The pub door swings round as a large group of students suddenly burst through the door, laughing and shouting together. Again in layers to protect themselves from the outside air, though they are wearing far fewer clothes than us. They collectively stand at the bar cackling to themselves, girls with bright cherry red lipstick on, in tight skinny jeans with low-cut tops with just their hair to protect their cleavage. Boys press themselves against them in tight white shirts, muscles rippling and bursting out of every escape.  I revolt at the idea of such shallowness in a person.

I wore cherry red lipstick for the first time last week in eight months. I never wore lipstick when he was with me, it would constantly be found on every surface available. His shirt, my sheets, his lips.  The group of youths takes a booth parallel to the boys high as kites. Their booth is much larger however. A large round oak table with five legs sits between a set of three benches, each covered in a velvet green cushion. Above the backboard, on the wall, is an old railway sign nailed into the exposed brick. “Tottenham Court Road”. Dented and dusty it acts as the focus for that wall, surrounded by a collection of bottle caps and newspaper cuttings, its harsh metal edges embossed away from the wall.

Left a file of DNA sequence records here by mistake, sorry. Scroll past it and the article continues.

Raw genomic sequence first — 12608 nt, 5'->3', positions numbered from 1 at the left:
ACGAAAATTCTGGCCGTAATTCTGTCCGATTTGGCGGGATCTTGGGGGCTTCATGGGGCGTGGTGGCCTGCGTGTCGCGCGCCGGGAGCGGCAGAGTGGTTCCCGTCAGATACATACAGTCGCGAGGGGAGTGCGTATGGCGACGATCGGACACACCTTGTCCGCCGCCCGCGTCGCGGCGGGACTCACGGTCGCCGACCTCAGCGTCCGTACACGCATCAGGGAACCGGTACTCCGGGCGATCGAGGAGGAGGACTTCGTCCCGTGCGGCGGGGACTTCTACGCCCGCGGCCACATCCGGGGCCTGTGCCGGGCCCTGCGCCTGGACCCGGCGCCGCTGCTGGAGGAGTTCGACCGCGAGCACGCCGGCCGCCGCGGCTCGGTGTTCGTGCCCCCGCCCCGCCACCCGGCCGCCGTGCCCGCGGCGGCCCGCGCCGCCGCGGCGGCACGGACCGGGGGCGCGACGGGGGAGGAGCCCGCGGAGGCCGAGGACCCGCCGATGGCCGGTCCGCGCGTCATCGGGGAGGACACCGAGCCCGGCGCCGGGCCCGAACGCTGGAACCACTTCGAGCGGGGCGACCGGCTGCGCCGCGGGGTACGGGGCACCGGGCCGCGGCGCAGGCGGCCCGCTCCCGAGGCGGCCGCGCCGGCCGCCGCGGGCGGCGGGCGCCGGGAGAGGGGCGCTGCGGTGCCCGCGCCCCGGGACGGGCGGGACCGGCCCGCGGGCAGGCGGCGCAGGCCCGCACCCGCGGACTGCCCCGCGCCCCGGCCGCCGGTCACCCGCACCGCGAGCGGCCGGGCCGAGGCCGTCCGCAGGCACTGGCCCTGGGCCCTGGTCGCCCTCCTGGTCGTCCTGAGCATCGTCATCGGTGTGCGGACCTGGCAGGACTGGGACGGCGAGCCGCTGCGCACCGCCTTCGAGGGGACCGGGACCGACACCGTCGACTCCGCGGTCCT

Jemima’s hand slides its way across the table to grip my own, firmly. She’s ruined my unfinished water Olympic rings. Her cold thin fingers wrap their way around my knuckles firmly, and she squeezes. Her nails are painted red, for the holiday season, deep glittery red, sharpened to a point. Her nails are so long, in fact, they poke themselves into my palm. I can feel each of her four fingers burying themselves in my skin. I have clammy, warm hands. She stares straight into my eyes, looking for some form of life behind them. Her eyebrows are soft, thin, almost invisible being so blonde.  I smile back at her, placing my other hand over hers, knocking my glass as I do so; it wobbles in circles but regains balance without loosing a drop of beer.